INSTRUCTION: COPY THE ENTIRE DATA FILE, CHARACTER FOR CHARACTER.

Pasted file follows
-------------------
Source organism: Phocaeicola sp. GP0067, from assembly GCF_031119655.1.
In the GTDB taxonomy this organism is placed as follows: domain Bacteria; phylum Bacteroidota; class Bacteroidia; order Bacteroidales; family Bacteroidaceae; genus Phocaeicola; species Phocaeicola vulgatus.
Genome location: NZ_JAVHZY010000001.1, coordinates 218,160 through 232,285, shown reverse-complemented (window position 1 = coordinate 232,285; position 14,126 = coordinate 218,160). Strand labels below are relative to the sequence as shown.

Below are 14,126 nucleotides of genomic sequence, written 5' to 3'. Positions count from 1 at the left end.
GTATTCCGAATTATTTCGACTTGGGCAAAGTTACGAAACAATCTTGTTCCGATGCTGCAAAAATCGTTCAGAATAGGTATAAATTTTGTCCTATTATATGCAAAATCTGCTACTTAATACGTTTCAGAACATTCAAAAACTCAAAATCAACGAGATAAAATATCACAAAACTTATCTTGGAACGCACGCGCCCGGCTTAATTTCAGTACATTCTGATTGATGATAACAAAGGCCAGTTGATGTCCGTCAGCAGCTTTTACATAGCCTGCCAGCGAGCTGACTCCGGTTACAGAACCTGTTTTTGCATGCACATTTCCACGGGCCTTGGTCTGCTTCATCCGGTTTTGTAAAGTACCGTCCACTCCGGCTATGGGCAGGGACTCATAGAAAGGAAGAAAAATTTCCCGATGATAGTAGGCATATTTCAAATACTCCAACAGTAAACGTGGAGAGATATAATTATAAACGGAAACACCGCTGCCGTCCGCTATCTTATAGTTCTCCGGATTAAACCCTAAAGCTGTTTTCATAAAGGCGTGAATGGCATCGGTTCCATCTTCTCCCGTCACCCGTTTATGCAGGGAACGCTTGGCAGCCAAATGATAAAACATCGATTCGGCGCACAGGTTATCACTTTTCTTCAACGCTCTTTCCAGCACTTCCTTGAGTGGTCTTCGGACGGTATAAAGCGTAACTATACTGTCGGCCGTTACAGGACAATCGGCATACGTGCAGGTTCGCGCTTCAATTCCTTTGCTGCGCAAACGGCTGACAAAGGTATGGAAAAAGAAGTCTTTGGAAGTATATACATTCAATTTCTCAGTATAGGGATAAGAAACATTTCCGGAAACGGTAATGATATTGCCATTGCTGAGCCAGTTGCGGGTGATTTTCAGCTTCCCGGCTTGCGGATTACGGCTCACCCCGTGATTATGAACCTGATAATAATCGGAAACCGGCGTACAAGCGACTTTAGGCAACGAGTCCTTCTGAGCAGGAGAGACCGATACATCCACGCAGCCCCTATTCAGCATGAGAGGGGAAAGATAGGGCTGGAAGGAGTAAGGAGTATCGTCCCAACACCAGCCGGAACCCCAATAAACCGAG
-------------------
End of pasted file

Source organism: Phocaeicola sp. GP0067, from assembly GCF_031119655.1.
In the GTDB taxonomy this organism is placed as follows: domain Bacteria; phylum Bacteroidota; class Bacteroidia; order Bacteroidales; family Bacteroidaceae; genus Phocaeicola; species Phocaeicola vulgatus.
Genome location: NZ_JAVHZY010000001.1, coordinates 218,160 through 232,285, shown reverse-complemented (window position 1 = coordinate 232,285; position 14,126 = coordinate 218,160). Strand labels below are relative to the sequence as shown.

Below are 14,126 nucleotides of genomic sequence, written 5' to 3'. Positions count from 1 at the left end.
GTATTCCGAATTATTTCGACTTGGGCAAAGTTACGAAACAATCTTGTTCCGATGCTGCAAAAATCGTTCAGAATAGGTATAAATTTTGTCCTATTATATGCAAAATCTGCTACTTAATACGTTTCAGAACATTCAAAAACTCAAAATCAACGAGATAAAATATCACAAAACTTATCTTGGAACGCACGCGCCCGGCTTAATTTCAGTACATTCTGATTGATGATAACAAAGGCCAGTTGATGTCCGTCAGCAGCTTTTACATAGCCTGCCAGCGAGCTGACTCCGGTTACAGAACCTGTTTTTGCATGCACATTTCCACGGGCCTTGGTCTGCTTCATCCGGTTTTGTAAAGTACCGTCCACTCCGGCTATGGGCAGGGACTCATAGAAAGGAAGAAAAATTTCCCGATGATAGTAGGCATATTTCAAATACTCCAACAGTAAACGTGGAGAGATATAATTATAAACGGAAACACCGCTGCCGTCCGCTATCTTATAGTTCTCCGGATTAAACCCTAAAGCTGTTTTCATAAAGGCGTGAATGGCATCGGTTCCATCTTCTCCCGTCACCCGTTTATGCAGGGAACGCTTGGCAGCCAAATGATAAAACATCGATTCGGCGCACAGGTTATCACTTTTCTTCAACGCTCTTTCCAGCACTTCCTTGAGTGGTCTTCGGACGGTATAAAGCGTAACTATACTGTCGGCCGTTACAGGACAATCGGCATACGTGCAGGTTCGCGCTTCAATTCCTTTGCTGCGCAAACGGCTGACAAAGGTATGGAAAAAGAAGTCTTTGGAAGTATATACATTCAATTTCTCAGTATAGGGATAAGAAACATTTCCGGAAACGGTAATGATATTGCCATTGCTGAGCCAGTTGCGGGTGATTTTCAGCTTCCCGGCTTGCGGATTACGGCTCACCCCGTGATTATGAACCTGATAATAATCGGAAACCGGCGTACAAGCGACTTTAGGCAACGAGTCCTTCTGAGCAGGAGAGACCGATACATCCACGCAGCCCCTATTCAGCATGAGAGGGGAAAGATAGGGCTGGAAGGAGTAAGGAGTATCGTCCCAACACCAGCCGGAACCCCAATAAACCGAG